• 4. Table 2 Univariate analysis of 85 patients with brain tumours as regards risk factors for headache Brain tumour N = 85 P-value Odds ratio 95% CI Patients with headache N = 51 Patients without headache N = 34 Gender, female 28 18 0.86 1.1 (0.5, 2.6) Age (years Ϯ SD) 53.4 Ϯ 12.4 55.3 Ϯ 15.4 0.14 NA NA Family history for headache, pos. 18 3 <0.01 5.6 (1.5, 21.0) Pre-existing headache 34 6 <0.01 9.3 (3.3, 26.9) Tumour size Small 26 16 0.72 1.2 (0.5, 2.8) Medium 11 10 0.41 0.7 (0.2, 1.8) Large 11 4 0.25 2.1 (0.6, 7.1) Multifocal 3 4 0.33 0.5 (0.1, 2.2) Tumour location Frontal 13 10 0.69 0.8 (0.3, 2.2) Temporal 8 7 0.56 0.7 (0.2, 2.2) Parietal 13 9 0.92 1.0 (0.4, 2.6) Occipital 4 1 0.35 2.8 (0.3, 26.3) Hemispheric 3 3 0.60 0.7 (0.1, 3.4) Infratentorial 10 4 0.34 1.8 (0.5, 6.4) Extent of oedema None 5 2 0.52 1.7 (0.3, 9.5) Small 20 11 0.52 1.4 (0.5, 3.4) Medium 20 20 0.08 0.5 (0.2, 1.1) Large 6 1 0.15 4.4 (0.5, 38.3) Tumour pathology Metastasis 10 9 0.46 0.7 (0.2, 1.9) GBM 10 9 0.46 0.7 (0.2, 1.9) Astrocytoma 12 9 0.76 0.9 (0.3, 2.3) Meningioma 17 5 0.06 2.9 (1.0, 8.8) Other 1 2 0.34 0.3 (0.0, 3.7) Medication Antiepileptics 15 10 1.00 1.0 (0.4, 2.6) Corticosteroids 25 14 0.48 1.4 (0.6, 3.3) b-Blockers 2 6 0.03 0.2 (0.0, 1.0) CI, Confidence interval; NA, not available; SD, standard deviation; GBM, glioblastoma multiforme. Table 3 Binary logistic regression analysis of 85 patients with brain tumours as regards risk factors for headache P-value Odds ratio 95% CI Age 0.66 0.99 (1.0, 1.0) Family history for headache, positive 0.23 2.57 (0.6, 12.1) Pre-existing headache <0.01 5.48 (1.5, 19.7) Extent of oedema Medium 0.18 0.46 (0.2, 1.4) Extent of oedema Large 0.21 6.12 (0.4, 102.0) Tumour pathology Meningeoma 0.32 2.15 (0.5, 9.7) Medication b-Blockers 0.06 0.14 (0.0, 1.1) CI, Confidence interval. Brain tumour-associated headache 907 © Blackwell Publishing Ltd Cephalalgia, 2007, 27, 904–911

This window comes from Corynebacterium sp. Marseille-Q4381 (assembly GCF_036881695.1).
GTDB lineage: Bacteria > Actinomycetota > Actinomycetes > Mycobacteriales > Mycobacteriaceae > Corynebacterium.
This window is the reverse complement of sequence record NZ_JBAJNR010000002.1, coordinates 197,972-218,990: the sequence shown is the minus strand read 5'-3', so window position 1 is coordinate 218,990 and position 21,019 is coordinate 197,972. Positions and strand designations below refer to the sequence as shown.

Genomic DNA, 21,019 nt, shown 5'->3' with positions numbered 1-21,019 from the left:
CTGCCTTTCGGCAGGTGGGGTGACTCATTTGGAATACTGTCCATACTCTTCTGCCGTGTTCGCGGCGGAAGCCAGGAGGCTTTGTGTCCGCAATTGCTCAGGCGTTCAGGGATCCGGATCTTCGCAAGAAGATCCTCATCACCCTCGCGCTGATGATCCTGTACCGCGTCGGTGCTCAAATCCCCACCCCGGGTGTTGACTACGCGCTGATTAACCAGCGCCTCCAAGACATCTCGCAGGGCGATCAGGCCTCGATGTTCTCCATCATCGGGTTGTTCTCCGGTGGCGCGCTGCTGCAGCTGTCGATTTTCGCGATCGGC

• 5. told they had had migraine and six (15%) tension- type headache (data not shown). Thirty-three (82.5%) reported that the headache had changed around the time of the tumour diagnosis (Fig. 1). Quality (character and location) and quantity (severity and frequency) of the symptomatology changed in about two-thirds. Six patients with a history of headache (18.2%) reported a marked relief of the headache in association with the brain tumour (headache lost). Only 17.5% still had the headache they were familiar with. A new onset of headache was reported by 17 of those tumour patients who had no history of headache. Typical brain tumour headache Brain tumour-associated headache projected with nearly equal frequency to the frontal, parietal or occipital lobes (Table 4). The pain was most often hemispheric and was as likely to be bilateral (49.0%) as unilateral (21.6% or 29.4%). It was of medium intensity (median at NAS 6) and seldom very strong (90th percentile <NAS 9). Tumour- associated headache in about two-thirds was described as dull and in only 17.6% or 15.7%, respectively, as stinging or pulsating. In about half of all patients a headache event did not last for >4 h, in six cases (11.8%) headache duration was >7 days. A headache attack occurred daily in 15 cases (29.4%), less than once weekly in 43.1%, and 11.8% suffered from continuous pain. Association with nausea and vomiting was found in 17.6%, with flickering of the vision in 7.8% and with photophobia and lacrimation in 3.9%. These fea- tures were combined to see whether the current headache met the diagnostic criteria of the primary headache syndromes. The criteria for tension-type headache were met in 20 patients (39.2%) and for migraine or cluster headache in none (data not shown). Most patients could not specify any trigger of the headache (78.4%). The ‘classic’ association with horizontal posture or coughing (9.9%) was as frequent as with strain and exercise (11.7%). Headache quality and tumour pathology The relationship between headache character and tumour histopathology is addressed in Table 5. Alteration 17 (20.0% of all) Alteration in Pre-existing headache n=40 No pre-existing headache n=45 Alteration 33 (38.8% of all, 82.5% of pt with pre-existing headache) No alteration 7 (8.2% of all, 17.5% of pt with pre-existing headache) No alteration 28 (33.0% of all) Brain tumour patients N=85 Character 19 (57.5%) Location 23 (69.7%) Severity 20 (60.6%) Frequency 23 (69.7%) Headache lost 6 (18.2%) New headache Figure 1 Stratification of all brain tumour patients (pt) according to the presence or absence of pre-existing headache. A further division was made according to the presence of tumour-associated headache; this resulted in alteration or no alteration of the known headache behaviour. Alteration was specified by location, severity, character or frequency and new or lost headache (multiple entries possible). The respective number of patients is shown in the boxes. 908 CJ Schankin et al. © Blackwell Publishing Ltd Cephalalgia, 2007, 27, 904–911